Scientists come up with cheaper power distribution

Boffins researching nano-optics have come up with a method of distributing lecky ten times more efficiently.

The boffins, from Nano-Optonics Energy and Chubu University’s Superconductivity and Sustainable Energy Centre have been working as part of Nano-Optics Energy’s Superconducting DC Power Transmission Project.

The big idea is coming up with a superconducting DC power reduces transmission loss, it could significantly reduce the amount of electricity that needs to be generated, if it could be used to replace normal AC power.

The transmission loss of superconducting DC (alternating current) power transmission is ten times less than that of superconducting AC power transmission, and thirty times less than the transmission loss of ordinary AC power transmission.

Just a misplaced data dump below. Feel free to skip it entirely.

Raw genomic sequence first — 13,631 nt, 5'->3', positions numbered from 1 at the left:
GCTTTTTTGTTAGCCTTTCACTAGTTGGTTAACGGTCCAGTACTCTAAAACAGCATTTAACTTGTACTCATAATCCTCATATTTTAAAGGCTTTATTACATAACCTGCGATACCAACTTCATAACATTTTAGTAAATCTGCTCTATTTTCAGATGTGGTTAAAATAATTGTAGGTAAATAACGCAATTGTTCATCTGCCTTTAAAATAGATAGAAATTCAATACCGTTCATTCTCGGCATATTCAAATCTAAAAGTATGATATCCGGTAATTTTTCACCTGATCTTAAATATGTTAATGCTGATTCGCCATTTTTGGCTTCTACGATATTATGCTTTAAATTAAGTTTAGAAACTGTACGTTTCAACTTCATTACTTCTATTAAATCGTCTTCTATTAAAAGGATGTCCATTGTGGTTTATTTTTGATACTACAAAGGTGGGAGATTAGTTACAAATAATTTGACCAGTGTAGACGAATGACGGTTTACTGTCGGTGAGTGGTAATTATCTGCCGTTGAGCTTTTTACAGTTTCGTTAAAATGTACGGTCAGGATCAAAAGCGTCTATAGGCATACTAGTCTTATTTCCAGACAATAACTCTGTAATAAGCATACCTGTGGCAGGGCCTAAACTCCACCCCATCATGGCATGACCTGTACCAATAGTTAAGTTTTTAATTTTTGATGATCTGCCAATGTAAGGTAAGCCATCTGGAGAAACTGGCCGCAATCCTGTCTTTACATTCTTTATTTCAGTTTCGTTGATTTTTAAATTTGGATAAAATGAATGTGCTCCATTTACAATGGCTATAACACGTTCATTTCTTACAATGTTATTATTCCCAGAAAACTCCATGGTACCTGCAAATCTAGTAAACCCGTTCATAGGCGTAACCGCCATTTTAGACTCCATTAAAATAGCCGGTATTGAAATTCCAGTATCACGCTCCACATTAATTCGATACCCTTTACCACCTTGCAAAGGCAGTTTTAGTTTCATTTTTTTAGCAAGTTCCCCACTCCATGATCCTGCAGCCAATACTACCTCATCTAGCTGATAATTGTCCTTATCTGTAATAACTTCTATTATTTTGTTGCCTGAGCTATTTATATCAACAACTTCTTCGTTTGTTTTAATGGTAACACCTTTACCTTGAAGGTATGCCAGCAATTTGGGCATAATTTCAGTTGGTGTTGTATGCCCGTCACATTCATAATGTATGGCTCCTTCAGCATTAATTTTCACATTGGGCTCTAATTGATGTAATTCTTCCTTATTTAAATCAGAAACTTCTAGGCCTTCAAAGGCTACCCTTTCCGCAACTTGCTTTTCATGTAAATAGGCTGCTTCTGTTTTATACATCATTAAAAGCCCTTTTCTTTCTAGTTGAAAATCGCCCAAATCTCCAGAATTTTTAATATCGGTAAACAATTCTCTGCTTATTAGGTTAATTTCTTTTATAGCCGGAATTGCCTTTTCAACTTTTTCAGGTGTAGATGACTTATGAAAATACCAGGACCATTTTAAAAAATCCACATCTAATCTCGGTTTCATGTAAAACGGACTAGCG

It means that less electricity would be needed to power the world and would mean that alternative electricity generation methods such as solar and wind power which generate direct current would get a leg up.

While the system that the boffins came up did not explode or turn anyone into a bowl of geraniums, it was heavy on the expensive hardware.

It used a liquid nitrogen circulation system, an adiabatic double tube, and a newly developed type of superconducting cable.

Other new technologies developed by the researchers included a new method of thermally insulating the ends of the cable. This method, called the Peltier Current Lead. This cuts heat transfer between the liquid nitrogen cooling system and the ambient temperature section.